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What is Prematurity?

May 21st, 2024 | by Pauline Chuang

Pauline Chuang

May 21st, 2024

What is Prematurity?

Prematurity or preterm birth is defined as babies born at or before 37 weeks. Research shows that 1 in 10 babies worldwide are born prematurely. The sub-categories of preterm birth are as follows:

  • 28 weeks or less = extremely preterm
  • 28 to 32 weeks = very preterm
  • 32 to 34 weeks = moderately preterm
  • 34 to 36 weeks = late preterm

Babies who are born between 32 to 37 weeks usually do not have any serious long-term problems. Babies who are extremely preterm are at higher risk of developmental problems and health complications; therefore, are in the neonatal intensive care unit (NICU) during the first few weeks of life.

What Causes Prematurity?

The exact cause of premature is not known. However, the following put babies at higher risk of being born early:

  • Pregnancy with twins, triples, or other multiples
  • More than one miscarriage or abortion
  • A previous premature birth
  • Assisted reproduction (i.e., in vitro fertilization)
  • Problems with the mother’s uterus, cervix or placenta
  • High blood pressure
  • Diabetes
  • Being underweight or overweight before pregnancy

What Are Some Characteristics of Premature Babies?

  • Smaller size with a head that is large compared to the body
  • Trouble breathing
  • Feeding problems
  • Heart problems
  • Jaundice (yellow skin and eyes)
  • Global developmental delays

What Are Some Treatment Options for Premature Babies?

Early intervention should begin as soon as possible as it can result in significant improvements in gross motor, fine motor, communication, and oral-motor skills. Physiotherapy may focus on improving mobility, muscular strength, coordination, and endurance. Occupational therapy may target improving upper limb strength, upper extremity function, and posture to support activities of daily living, such as dressing. Speech and language pathology may support with increasing speech intelligibility (i.e., ability to be understood) and developing oral motor skills related to feeding in the early years such as sucking.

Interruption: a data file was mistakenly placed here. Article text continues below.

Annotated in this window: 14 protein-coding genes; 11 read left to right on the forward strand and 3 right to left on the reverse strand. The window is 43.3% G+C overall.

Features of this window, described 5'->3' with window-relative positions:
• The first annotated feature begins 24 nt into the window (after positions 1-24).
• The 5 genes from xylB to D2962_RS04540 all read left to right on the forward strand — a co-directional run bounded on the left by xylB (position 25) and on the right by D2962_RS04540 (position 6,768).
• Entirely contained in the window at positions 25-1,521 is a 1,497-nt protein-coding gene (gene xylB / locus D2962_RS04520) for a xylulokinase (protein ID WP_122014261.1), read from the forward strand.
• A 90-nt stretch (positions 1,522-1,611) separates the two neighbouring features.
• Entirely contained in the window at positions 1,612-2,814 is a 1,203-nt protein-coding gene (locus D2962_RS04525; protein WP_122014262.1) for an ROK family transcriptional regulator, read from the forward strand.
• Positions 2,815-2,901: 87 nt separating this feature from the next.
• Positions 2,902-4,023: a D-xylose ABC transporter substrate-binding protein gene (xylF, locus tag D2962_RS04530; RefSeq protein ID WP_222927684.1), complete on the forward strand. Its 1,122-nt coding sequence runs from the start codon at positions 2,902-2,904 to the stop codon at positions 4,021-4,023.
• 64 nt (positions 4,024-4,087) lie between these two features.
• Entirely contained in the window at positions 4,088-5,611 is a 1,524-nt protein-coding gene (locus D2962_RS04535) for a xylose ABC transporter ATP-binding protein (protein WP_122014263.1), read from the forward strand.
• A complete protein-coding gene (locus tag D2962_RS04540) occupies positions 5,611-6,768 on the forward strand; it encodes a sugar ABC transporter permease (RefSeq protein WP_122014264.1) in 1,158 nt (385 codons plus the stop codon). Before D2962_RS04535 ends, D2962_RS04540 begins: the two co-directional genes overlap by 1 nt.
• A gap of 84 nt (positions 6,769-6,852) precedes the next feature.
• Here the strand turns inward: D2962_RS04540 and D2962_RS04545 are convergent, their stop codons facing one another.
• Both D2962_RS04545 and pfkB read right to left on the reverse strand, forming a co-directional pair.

About the Author

As a creative and dedicated physiotherapist, Pauline always strives to create a supportive environment for kids to develop the confidence and competence to reach their goals. She believes in making therapy fun, interactive, and individualised so that it is enjoyable and meaningful to each child. You can spot Pauline at NAPA with the biggest smile, colorful socks, and contagious enthusiasm & positivity.

About NAPA Centre

In this blog, we discuss causes, characteristics, therapy and treatment options for Down syndrome.At NAPA Centre, we take an individualised approach to therapy because we understand that each child is unique with very specific needs. We embrace differences with an understanding that individualised programs work better. For this reason, no two therapeutic programs are alike. If your child needs our services, we will work closely with you to select the best therapies for them, creating a customised program specific to your child’s needs and your family’s goals. Let your child’s journey begin today by contacting us to learn more.

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